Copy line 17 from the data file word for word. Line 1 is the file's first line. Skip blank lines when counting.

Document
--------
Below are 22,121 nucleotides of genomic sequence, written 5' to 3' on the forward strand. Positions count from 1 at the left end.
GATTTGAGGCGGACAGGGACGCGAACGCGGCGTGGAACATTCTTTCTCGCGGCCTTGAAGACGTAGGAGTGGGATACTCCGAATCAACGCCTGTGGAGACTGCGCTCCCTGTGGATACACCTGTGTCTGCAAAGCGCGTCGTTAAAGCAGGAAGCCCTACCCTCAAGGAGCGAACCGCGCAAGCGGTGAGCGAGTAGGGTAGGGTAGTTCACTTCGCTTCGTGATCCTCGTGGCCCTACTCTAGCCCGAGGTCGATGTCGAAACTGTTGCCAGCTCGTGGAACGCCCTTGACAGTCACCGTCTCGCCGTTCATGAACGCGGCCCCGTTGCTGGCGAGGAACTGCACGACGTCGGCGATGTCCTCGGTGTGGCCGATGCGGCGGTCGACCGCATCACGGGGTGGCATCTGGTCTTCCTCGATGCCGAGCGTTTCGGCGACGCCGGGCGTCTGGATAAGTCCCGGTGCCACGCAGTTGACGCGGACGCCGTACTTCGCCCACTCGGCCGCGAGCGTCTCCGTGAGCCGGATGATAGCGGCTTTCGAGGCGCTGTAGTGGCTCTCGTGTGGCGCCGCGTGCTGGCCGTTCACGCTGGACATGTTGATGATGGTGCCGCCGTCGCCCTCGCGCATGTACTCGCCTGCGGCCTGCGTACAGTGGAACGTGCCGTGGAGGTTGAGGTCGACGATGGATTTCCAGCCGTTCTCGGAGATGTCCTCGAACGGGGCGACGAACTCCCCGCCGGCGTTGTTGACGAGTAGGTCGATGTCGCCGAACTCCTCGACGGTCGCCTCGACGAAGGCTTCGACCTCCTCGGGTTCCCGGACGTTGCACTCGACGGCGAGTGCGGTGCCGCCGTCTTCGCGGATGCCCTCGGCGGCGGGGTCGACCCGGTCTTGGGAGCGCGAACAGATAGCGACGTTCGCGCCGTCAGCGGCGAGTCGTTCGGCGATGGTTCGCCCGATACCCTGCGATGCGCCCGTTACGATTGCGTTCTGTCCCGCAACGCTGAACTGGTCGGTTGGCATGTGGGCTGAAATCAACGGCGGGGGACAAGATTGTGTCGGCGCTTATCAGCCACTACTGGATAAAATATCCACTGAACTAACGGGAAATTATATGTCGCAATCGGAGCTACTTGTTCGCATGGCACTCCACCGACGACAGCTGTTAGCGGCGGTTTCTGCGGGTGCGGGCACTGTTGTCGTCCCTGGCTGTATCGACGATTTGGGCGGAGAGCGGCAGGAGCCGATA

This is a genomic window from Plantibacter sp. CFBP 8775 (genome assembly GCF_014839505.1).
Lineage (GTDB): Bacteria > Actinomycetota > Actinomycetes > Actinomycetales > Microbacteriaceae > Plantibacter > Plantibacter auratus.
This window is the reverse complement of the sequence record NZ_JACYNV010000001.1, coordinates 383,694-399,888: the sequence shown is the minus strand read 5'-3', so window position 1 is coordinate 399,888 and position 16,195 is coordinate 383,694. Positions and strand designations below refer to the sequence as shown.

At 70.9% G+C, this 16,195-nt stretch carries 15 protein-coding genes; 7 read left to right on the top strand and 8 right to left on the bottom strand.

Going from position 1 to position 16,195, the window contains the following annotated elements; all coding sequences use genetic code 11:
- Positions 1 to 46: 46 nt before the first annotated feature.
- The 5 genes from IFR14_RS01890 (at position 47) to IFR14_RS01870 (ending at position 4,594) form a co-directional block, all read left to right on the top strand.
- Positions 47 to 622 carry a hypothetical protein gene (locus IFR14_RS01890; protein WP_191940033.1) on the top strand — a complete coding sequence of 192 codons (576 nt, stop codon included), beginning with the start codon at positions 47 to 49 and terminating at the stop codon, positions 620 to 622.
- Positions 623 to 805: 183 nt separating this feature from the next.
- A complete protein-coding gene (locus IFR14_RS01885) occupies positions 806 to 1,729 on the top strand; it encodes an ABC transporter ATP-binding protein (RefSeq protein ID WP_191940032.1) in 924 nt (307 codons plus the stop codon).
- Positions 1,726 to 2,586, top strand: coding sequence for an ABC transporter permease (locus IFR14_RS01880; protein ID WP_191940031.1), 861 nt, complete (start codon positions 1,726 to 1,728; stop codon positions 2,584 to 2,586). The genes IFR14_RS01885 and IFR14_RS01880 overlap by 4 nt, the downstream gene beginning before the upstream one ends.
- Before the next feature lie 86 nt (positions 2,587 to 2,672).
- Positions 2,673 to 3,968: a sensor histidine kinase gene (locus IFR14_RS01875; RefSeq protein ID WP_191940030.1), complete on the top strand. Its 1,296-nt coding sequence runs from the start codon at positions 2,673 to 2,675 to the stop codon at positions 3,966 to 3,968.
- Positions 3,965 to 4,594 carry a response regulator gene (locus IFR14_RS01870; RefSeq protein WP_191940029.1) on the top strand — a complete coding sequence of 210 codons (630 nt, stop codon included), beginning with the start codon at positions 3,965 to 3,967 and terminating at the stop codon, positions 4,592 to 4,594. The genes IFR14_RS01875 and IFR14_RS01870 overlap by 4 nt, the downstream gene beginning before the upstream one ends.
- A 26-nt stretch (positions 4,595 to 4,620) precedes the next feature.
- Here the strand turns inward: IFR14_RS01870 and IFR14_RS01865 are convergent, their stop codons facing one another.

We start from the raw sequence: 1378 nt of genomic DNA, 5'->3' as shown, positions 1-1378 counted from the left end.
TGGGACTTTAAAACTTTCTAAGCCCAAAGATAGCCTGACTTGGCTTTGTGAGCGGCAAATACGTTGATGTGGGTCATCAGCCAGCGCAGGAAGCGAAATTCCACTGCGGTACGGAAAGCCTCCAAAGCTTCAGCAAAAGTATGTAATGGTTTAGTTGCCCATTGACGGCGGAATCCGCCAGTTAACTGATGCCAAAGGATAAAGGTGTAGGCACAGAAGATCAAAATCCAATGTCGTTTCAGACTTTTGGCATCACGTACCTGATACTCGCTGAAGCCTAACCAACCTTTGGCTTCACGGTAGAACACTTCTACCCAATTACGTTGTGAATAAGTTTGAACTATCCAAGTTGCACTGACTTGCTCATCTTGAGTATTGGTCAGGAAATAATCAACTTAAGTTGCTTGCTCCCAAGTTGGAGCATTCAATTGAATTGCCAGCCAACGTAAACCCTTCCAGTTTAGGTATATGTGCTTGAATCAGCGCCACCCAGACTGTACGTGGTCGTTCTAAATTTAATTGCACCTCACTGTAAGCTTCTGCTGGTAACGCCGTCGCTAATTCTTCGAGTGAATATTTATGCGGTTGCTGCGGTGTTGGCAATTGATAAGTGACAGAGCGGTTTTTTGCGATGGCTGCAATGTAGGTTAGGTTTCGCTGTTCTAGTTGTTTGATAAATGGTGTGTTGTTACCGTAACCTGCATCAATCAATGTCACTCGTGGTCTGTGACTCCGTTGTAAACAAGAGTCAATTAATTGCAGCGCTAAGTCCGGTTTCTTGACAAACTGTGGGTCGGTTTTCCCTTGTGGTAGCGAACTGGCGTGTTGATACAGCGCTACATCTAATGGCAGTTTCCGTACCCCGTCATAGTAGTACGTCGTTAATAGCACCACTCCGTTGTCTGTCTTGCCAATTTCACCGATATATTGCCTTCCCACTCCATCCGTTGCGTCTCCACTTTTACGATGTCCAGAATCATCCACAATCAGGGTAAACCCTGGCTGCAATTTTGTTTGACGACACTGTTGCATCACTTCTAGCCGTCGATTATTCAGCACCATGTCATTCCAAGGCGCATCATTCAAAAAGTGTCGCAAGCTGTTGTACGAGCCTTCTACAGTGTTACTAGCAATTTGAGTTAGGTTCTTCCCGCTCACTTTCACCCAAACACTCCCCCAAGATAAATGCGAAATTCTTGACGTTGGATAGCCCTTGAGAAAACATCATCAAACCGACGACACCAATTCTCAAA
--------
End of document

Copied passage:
- A 26-nt stretch (positions 4,595 to 4,620) precedes the next feature.